The film comes protected with a cover film, and a backing film. The cover film stays on until the film is ready for developing. The backing needs to be removed before laminating the film onto the copper. To do this, put two pieces of Scotch tape together on one edge of the film, and pull them apart. 9 times out of 10, the backing film comes off with the tape, leaving the cover film in place.

Degrease the copper surface, scrub it with an abrasive cleaner, and clean it again. Wear gloves, and don't touch the copper with bare fingers, otherwise you'll have adhesion problems. After the board is clean and dry, place it down flat on some paper towels, and cover the copper surface with a 1-2% ethanol solution. Backing side down, the film is floated onto the copper surface, and the excess solvent is gently worked out from under the film. Don't leave any bubbles. The film needs to be bonded tightly to the copper, and it takes pressure to do this. For small (<2"x2") boards I'll fold up a paper towel, and then use it to add increasing pressure to the film as I rub from the center out towards the edges. If you add to much pressure too soon, the film will wrinkle. For larger boards, I have a hard rubber roller (about 1.5" dia.) that I absconded from an old typewriter. Leaning into the board with everything I have, I roll it across the film very slowly. Whichever method is used, the film is sufficiently close to the copper when you can see the weave of the fibreglass (under the copper) on the surface of the film.

From there, the board is placed into an oven at 200F for 10 minutes. This fully bonds the film to the copper. If there are air bubbles present under the film afterwards, you didn't add enough pressure when laminating the film, and too much solvent was left.

After the laminated board cools down (face-side down, to keep it from room light), it is ready for exposure. The negative artwork is placed emulsion side down onto the copper, and it is held close to the surface by means of a weighted piece of glass. This glass needs to be cheap, clear, window glass (like from Home Depot). The green-colored art glass from hobby stores usually blocks UV, and is pretty useless. My exposure source is a 500W quartz-halogen work lamp ($10-20 at Home Depot!). The bulb is about 12" away from the film, and the exposure time is generally 1-2 minutes. The exposure time varies depending upon the age of the photo-resist (measured in years), and will have to be played with a bit.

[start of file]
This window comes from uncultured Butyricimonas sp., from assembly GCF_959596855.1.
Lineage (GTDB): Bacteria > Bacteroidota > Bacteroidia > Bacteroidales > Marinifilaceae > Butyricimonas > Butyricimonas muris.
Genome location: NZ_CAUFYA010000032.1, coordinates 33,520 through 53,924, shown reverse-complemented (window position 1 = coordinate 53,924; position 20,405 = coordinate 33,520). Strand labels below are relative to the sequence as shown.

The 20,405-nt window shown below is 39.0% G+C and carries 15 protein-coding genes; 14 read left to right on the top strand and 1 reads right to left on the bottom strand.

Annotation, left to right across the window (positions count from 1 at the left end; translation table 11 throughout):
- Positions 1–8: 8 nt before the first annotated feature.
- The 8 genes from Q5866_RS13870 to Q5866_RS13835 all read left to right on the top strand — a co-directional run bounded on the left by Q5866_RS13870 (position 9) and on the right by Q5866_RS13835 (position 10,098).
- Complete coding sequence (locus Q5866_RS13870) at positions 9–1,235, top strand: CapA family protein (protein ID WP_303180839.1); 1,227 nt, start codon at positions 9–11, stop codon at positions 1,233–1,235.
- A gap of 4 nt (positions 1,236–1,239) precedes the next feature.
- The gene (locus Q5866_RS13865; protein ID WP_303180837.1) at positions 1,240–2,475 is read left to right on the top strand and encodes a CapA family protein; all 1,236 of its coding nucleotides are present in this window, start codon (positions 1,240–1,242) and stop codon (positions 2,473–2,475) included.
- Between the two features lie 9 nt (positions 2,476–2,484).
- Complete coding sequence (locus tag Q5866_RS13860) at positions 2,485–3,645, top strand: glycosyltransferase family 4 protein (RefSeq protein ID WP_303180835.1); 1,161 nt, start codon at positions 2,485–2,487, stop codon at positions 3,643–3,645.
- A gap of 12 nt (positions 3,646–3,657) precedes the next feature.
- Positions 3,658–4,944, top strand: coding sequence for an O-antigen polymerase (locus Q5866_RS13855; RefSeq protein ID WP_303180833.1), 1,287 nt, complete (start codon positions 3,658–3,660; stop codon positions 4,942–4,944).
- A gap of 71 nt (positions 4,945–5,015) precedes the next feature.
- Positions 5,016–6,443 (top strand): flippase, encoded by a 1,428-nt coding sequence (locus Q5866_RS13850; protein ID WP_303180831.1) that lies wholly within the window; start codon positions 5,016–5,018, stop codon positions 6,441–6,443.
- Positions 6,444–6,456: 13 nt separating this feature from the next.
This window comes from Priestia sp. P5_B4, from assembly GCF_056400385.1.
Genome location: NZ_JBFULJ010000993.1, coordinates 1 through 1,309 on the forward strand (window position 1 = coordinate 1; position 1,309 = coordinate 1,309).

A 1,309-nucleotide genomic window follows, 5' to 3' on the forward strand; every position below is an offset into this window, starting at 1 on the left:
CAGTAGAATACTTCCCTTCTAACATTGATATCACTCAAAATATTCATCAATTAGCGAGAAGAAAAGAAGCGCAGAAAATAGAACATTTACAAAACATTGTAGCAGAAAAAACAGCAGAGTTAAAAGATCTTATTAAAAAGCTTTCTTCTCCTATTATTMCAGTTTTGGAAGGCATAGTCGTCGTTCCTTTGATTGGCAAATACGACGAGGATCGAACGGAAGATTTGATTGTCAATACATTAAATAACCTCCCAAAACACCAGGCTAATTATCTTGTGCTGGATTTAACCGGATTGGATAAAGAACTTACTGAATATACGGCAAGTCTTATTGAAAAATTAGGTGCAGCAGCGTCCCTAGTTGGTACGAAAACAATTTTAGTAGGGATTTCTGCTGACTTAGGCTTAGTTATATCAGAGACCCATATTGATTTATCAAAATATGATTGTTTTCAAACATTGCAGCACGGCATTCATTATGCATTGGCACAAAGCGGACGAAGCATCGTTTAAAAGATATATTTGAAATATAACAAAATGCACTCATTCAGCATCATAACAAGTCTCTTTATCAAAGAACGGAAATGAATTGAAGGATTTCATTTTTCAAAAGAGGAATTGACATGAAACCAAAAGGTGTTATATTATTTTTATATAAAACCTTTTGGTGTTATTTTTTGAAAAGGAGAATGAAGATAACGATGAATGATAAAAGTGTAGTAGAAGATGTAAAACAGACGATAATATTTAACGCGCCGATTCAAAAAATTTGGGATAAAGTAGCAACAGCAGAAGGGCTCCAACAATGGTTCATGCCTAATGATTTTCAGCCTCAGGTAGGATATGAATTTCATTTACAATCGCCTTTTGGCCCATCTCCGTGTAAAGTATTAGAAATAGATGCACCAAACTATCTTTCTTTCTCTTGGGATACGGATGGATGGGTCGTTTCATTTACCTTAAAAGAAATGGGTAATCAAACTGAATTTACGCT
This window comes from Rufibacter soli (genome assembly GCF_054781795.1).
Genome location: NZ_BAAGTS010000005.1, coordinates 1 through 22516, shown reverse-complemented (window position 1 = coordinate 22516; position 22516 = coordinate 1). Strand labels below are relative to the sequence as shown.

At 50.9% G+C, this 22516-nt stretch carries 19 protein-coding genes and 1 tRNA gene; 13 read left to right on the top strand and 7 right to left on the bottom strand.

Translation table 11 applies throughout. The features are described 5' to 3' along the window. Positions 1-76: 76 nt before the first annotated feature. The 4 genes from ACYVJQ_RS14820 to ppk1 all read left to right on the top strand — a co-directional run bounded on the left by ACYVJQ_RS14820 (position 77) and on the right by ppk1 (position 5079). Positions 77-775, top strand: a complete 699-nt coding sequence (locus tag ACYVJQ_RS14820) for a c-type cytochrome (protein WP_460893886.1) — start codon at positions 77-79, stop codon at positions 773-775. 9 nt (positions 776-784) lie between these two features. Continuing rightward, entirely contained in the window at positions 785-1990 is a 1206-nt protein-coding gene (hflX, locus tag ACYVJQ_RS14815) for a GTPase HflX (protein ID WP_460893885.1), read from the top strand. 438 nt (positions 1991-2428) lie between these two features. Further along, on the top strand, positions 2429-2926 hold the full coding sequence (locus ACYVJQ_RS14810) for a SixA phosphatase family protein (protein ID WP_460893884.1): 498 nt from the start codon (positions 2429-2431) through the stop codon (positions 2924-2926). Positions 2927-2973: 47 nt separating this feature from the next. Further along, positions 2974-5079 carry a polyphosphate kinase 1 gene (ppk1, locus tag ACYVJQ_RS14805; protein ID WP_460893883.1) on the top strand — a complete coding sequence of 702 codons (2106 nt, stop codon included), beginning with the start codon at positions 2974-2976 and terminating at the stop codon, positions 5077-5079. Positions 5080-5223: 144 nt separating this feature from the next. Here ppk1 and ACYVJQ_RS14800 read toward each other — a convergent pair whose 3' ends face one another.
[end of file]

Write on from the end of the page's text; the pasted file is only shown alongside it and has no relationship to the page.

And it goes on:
The exposed film is developed with a warm 2-5% sodium carbonate (washing soda) solution. At this point I like to keep the film in relative darkness, but soft incandescent lighting poses no problems. After the board has been swished around in developer for about 30 seconds, the cover sheet should come right off under water. Don't tug vigorously on the cover sheet, it should come off easily when it's ready. The board is swished around in the developer, and the photo-resist is rubbed gently with the finger tips. The board should appear to be fully developed after about 5 minutes. It is lying to you. After twice that amount of time (10 minutes) the board should be fully developed.

Artwork is one of those things that can be done several different ways. It depends on what your application is. Laser printing negatives onto transparency film does work, but the artwork needs to be doubled or tripled up, and each layer needs to be perfectly registered to obtain good resolution. Even though the ink appears dark, it doesn't block UV sufficiently when just one layer is used. It usually works OK for one-offs. Personally, I like to use a film output service. Screen printers use this type of service extensively, because they need film to make their screens. Basically, you send them an image file of your layout, and they mail you the negatives within a day or two. In my own city, there are several companies that do this, and it is trivial to go retrieve the film the following morning. One company that does this posts their prices here. I haven't done business with them before, though. This type of film is designed specifically for your application, and can be used over and over again for multiple boards. You will be much happier with proper film negatives than laser printed transparencies, because the high contrast of the film gives you much more leeway on photo-resist exposure times. In other words, it's harder to overexpose photo-resist when using high-contrast film.

Once the board is fully developed, it can be lightly brushed with a soft brush, just to make sure that there isn't any residual film clinging to the bare copper areas. Rinse and dry, and then heat in an oven again at 200F for 10 minutes before etching.

Ferric chloride is the way to go for class demonstrations. It's quick, relatively safe, and not overly aggressive. HCl/CuCl2 etchant would give less undercutting, but it takes too long for classroom work. The missing oxidizer in your ferrous chloride is hydrogen peroxide. 3% is OK to use for this, but it will water down the etchant. It will be necessary to concentrate the etchant afterwards by evaporating it down on a hot plate. Heat the solution until all of the excess hydrogen peroxide decomposes. You don't want this present when you finally etch your boards. If brown sludge develops during concentration, add small amounts of HCl until it all dissolves. I really don't think HCl/H2O2 etchant is a good idea. It's far too aggressive, and it gasses.

After the board is etched, the etch resist can be removed easily by soaking in acetone. Now, show off your brand new PCB to wowed onlookers...

[Edited on 10-19-2015 by WGTR]
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Twospoons
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[*] posted on 18-10-2015 at 19:36